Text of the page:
J-Fresh, you hit it right on the head. Plus there has been the total disregard for classic Hip Hop in all its forms on terrestrial radio. There are classic rock, R&B and even country stations. But the Hip hop that alot of us 30+ year old cats came up with has no place in the mainstream and so many of us gave up on those artists that are still doing it (alot of fools don’t know DeLa Soul and Jazzy Jeff are still making records, for example) or don’t know about those who picked up the torch and maintained some true school sensibilities (Dilated, J5, J-Live, Reef Tha Lost Cause to name a few). And many damn sure aren’t exposing their kids to it. Classic Rock fans play Zepplin for their kids, are we playing PE for ours?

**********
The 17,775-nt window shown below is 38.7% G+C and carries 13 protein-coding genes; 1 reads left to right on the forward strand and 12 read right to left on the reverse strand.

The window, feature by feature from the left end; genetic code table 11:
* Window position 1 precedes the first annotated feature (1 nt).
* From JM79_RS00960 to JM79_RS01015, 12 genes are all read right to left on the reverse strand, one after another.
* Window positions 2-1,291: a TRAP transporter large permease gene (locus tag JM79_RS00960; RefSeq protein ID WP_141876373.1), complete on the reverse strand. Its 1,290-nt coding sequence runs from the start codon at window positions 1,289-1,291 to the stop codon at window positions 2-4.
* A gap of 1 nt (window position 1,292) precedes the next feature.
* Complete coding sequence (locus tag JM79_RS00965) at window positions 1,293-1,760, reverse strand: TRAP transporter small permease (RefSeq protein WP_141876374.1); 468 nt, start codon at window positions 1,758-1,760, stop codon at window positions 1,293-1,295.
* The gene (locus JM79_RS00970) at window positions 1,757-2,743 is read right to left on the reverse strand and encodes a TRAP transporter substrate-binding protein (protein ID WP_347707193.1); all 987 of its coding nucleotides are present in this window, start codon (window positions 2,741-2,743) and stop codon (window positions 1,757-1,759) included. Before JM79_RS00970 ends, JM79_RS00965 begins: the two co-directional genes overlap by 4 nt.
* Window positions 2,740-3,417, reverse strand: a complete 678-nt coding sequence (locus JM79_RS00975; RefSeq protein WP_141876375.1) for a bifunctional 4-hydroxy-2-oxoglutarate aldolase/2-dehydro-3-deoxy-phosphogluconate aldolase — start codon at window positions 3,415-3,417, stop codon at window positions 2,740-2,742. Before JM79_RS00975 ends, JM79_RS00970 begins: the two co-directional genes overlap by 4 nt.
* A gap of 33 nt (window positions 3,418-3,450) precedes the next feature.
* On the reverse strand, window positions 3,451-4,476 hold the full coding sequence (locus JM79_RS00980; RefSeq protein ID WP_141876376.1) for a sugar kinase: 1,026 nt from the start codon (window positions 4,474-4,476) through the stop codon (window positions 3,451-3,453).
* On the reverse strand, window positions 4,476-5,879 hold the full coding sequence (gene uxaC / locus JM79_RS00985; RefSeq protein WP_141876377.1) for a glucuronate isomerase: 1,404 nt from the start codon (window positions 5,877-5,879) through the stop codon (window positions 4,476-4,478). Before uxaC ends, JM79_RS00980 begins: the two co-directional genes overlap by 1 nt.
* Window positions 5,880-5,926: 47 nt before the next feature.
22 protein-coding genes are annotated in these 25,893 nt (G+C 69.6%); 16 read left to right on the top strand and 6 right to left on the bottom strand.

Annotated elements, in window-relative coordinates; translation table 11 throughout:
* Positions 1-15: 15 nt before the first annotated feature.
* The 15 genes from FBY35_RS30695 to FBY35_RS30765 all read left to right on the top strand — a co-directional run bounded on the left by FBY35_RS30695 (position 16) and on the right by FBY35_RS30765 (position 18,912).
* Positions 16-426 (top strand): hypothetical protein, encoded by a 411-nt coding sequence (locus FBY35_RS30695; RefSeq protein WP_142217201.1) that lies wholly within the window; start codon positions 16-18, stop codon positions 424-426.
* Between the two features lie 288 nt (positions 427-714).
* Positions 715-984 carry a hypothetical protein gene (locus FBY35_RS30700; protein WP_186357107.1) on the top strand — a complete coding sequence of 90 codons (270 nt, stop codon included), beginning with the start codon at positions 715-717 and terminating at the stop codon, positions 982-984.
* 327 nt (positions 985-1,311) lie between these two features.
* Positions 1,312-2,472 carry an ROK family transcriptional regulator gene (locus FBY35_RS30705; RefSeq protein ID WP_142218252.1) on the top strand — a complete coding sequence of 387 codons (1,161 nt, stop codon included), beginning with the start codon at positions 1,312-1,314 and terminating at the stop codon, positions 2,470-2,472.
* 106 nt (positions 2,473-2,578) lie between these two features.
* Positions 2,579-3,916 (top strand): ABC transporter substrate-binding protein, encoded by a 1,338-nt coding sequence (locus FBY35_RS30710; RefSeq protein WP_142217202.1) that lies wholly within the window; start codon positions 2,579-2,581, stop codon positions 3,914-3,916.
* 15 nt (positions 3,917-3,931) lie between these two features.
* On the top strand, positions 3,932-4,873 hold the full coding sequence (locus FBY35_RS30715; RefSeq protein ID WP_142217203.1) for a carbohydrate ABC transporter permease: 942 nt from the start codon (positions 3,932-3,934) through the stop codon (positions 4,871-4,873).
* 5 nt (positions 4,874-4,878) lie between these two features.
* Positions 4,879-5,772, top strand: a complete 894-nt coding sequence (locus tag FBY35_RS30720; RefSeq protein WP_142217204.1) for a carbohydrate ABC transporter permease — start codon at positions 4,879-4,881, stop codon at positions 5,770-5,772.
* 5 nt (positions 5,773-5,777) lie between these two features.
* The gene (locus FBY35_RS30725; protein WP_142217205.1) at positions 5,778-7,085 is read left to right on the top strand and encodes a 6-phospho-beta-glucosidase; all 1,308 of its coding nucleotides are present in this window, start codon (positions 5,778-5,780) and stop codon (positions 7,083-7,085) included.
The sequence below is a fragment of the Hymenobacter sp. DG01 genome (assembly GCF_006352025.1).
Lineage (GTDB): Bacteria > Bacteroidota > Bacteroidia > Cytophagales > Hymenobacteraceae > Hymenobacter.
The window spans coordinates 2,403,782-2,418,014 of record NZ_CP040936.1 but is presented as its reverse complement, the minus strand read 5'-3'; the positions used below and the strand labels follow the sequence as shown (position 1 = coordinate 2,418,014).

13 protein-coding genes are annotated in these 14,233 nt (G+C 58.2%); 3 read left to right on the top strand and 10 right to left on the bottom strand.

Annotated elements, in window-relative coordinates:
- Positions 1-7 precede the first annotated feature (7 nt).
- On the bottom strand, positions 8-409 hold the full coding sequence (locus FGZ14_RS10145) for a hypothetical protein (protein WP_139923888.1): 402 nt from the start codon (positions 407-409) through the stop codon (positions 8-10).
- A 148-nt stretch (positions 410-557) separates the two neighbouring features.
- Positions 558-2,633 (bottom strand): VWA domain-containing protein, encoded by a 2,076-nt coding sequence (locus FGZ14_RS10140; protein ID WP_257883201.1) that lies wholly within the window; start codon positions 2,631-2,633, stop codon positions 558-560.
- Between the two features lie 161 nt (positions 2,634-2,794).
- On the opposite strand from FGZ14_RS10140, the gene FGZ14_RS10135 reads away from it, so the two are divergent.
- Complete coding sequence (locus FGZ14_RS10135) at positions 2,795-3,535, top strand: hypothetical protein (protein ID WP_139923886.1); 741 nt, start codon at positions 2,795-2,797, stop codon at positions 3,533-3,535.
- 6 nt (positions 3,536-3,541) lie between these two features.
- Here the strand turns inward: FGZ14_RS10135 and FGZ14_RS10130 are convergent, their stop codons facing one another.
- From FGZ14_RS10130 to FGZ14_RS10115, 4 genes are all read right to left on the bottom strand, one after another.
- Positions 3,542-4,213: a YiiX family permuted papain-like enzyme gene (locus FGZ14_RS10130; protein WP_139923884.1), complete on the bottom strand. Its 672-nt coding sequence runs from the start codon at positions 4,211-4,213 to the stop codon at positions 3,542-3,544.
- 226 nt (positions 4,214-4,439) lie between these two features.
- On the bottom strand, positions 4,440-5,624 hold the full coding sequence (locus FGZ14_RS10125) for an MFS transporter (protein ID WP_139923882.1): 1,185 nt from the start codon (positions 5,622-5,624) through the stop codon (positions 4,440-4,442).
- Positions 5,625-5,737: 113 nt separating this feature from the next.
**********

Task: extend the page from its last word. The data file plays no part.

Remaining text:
14. Suburban white kids have and will always live vicariously thru gangster rap, just as many young people of color from the hood have long lived vicariously thru the Soprano/Scarface type mobster movies. When it comes down to it, it’s about the consequences of those actions. White suburban kids who grow up imitating the hood and pretend to be “hard” or “thug” can most of the time fall back upon being white, or privileged. Whether mommy and daddy bail them out of trouble, or they simply receive different treatment for their troublesome behavior. Short of shooting someone, they often getaway with acting a fool. I grew up with these kids in San Mateo county. Many of the suburban kids who claimed to be gangsters or gangster rappers in high school (not all of whom were white) went on to four year colleges, or inherited stable jobs, while the kids that were bussed in from East Palo Alto had much greater difficulty overcoming the real violence and poverty that surrounded their neighborhoods. Most of these white kids inherently knew they had “the invisible knapsack” to fall back on and could afford to playfully act like a thug. The kids from the hood didn’t have that luxury and many didn’t make it past their sophomore year in high school. A lot of the kids from the hood that did make it past just wanted to get their diploma, they didn’t have the time or the money to front like Al Capone or Ice Cube.